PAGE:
The Eagle Edition

“reputation” album review

Samantha Homcy, Staff Writer

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It would be an understatement to say that the release of Taylor Swift’s sixth album was highly anticipated. The artist’s loyal fans, known as “Swifties”, generated a range of theories about her upcoming sixth album. Swift was aware of this and kept any details about the album hidden from the public for three years. When she did start promotion in August 2017, Swift kept it on the down low. She wiped her social media pages clean and uploaded three short videos of a snake hissing, leaving her fans confused and excited. She released the title of her album, the album cover and the date of its release without any premonition or warning and announced that her first single would be released at midnight later that day. This pronouncement sent the Taylor Swift fandom into a tailspin and catapulted “Look What You Made Me Do” to hit status almost immediately, reaching the top of the Billboard Hot 100. Swift followed this pattern for three other singles- “Ready for It,” “Gorgeous” and “Call It What You Want”- leaving fans and haters alike curious about the contents of “reputation”.

 

The fifteen-track album itself is complex, notably different from its predecessors. Its opening track, “Ready for It,” plunges right into the whirlwind of an album Swift has in store with its loud opening and catchy chorus. The next few tracks, particularly “End Game” and “I Did Something Bad,”, reference the namesake of the album- Swift’s reputation, the rumors that have swirled around Swift, mostly about her sexuality and romances, since her career began in 2006. In “End Game,” she sings about a forbidden love that the media  would reject (“Big reputation, big reputation, ooh, you and me we got a big reputation,”),  then acknowledges that she doesn’t care (“I swear I don’t love the drama, it loves me”). “I Did Something Bad” draws from the satire which  made Swift’s song “Blank Space” a hit by combating the “innocent” persona she has created over the years (“They say I did something bad, then why’d it feel so good?). The rest of the album is turbulent- “This Is Why We Can’t Have Nice Things” is a powerful anthem against Swift’s ex-friends and haters, while “Don’t Blame Me” and “Dress” are passionate songs showcasing a“sexy” side of Swift – one listeners have never heard before. But the final song on the album, “New Year’s Day,” is a standout. It’s a beautiful song, reminiscent of the ballads in Swift’s albums “Red” and “Speak Now”, and it’s the perfectly calm ending to the upheaval that is “reputation”.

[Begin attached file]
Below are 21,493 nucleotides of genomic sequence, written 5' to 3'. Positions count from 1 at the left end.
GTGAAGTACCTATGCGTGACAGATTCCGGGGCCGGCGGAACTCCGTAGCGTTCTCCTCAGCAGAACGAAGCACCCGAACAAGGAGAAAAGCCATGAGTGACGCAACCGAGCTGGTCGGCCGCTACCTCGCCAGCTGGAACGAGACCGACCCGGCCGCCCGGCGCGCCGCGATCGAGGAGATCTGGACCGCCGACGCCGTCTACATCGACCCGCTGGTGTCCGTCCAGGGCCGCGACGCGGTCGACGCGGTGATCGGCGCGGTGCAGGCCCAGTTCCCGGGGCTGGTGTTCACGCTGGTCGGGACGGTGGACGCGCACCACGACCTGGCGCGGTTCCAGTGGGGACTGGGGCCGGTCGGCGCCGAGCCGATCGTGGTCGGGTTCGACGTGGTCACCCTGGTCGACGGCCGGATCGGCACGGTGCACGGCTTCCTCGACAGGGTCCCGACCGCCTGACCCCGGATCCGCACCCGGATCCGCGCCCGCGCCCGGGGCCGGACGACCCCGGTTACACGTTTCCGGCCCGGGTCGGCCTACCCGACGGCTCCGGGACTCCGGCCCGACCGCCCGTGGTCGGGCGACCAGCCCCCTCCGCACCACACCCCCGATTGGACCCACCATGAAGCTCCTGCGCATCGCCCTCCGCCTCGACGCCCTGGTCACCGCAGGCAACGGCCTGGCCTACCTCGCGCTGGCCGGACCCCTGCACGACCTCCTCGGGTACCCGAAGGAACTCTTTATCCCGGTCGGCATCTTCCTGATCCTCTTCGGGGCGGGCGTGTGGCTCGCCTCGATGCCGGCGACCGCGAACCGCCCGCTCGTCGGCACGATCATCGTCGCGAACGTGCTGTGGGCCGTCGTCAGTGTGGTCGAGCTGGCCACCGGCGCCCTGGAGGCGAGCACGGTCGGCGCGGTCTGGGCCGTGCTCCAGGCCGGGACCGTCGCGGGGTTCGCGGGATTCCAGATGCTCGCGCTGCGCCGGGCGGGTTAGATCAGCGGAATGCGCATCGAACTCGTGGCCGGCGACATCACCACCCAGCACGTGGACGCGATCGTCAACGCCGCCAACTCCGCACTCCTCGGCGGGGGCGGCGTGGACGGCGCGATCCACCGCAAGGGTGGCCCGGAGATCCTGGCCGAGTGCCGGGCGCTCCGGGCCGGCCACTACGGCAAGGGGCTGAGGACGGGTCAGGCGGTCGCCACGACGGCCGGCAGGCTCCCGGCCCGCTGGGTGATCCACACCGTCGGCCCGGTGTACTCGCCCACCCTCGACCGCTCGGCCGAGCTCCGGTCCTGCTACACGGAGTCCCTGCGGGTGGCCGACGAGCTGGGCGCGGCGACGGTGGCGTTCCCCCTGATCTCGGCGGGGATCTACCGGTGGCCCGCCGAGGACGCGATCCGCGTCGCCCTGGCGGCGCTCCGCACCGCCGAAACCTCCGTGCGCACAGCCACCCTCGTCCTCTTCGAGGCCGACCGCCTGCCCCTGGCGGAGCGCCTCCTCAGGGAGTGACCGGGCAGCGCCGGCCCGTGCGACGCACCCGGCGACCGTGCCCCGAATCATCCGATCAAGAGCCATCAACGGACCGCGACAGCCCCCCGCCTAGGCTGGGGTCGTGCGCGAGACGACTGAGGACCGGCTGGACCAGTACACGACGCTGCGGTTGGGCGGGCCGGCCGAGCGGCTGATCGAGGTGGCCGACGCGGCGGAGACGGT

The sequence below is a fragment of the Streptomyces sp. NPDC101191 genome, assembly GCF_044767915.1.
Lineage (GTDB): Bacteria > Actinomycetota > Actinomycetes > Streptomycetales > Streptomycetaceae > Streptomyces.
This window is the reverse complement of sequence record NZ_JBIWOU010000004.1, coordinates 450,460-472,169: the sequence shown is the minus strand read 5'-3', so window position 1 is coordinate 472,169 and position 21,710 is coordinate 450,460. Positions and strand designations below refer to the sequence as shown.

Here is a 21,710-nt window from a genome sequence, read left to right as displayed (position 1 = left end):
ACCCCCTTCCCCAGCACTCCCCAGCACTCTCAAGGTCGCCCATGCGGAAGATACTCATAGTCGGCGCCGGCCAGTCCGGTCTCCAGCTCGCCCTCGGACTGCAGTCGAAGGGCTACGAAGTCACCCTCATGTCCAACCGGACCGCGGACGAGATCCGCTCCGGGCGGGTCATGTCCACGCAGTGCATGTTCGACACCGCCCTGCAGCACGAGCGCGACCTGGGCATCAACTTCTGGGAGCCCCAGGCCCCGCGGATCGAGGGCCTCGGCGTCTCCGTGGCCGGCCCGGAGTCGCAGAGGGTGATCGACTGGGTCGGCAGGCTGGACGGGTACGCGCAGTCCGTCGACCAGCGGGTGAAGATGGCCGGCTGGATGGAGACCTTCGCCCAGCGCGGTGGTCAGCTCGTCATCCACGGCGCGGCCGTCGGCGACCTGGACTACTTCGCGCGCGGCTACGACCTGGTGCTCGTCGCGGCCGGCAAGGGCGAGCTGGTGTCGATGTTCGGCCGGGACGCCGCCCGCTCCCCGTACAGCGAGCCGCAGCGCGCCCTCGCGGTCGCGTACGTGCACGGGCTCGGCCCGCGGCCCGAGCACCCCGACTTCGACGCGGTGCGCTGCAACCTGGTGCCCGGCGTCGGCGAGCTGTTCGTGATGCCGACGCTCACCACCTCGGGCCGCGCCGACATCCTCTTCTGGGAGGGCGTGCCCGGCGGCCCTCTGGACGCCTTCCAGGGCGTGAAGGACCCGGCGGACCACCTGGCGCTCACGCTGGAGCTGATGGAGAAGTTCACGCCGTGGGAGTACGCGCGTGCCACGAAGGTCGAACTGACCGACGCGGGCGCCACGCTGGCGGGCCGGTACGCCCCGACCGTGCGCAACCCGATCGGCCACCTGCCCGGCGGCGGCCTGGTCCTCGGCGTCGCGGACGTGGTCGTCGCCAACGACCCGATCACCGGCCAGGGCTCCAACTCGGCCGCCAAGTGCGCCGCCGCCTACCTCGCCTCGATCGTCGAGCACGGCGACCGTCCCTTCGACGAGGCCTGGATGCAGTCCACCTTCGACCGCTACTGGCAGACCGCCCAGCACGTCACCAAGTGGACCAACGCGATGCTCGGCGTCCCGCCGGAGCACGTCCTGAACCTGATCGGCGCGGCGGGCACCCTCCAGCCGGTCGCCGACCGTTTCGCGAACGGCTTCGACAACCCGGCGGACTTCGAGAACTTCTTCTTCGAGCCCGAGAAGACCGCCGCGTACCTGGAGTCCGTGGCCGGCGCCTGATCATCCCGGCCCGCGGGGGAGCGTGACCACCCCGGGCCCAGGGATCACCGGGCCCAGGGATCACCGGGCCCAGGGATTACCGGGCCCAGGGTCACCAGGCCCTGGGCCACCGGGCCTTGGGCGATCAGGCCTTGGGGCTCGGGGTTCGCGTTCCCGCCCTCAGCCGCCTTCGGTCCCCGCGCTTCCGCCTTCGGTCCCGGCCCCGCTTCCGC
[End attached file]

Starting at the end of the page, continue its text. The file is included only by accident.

Is “reputation” all over the place? Yes. But is that necessarily a bad thing? “reputation” isn’t for everyone; it all depends on the listener. That being said, if Swift’s goal was to ditch the “old Taylor” and start a new phase of her career, she succeeded. Swift is one of the few artists able to make the shift from country to pop music and keep her career intact. It’s safe to say that she has also made a shift in her “reputation”.

 

Thanks to MOXIE for providing the Eagle Edition with exclusive access to “reputation”! We appreciate all the support we have received from them and are excited to continue our partnership.

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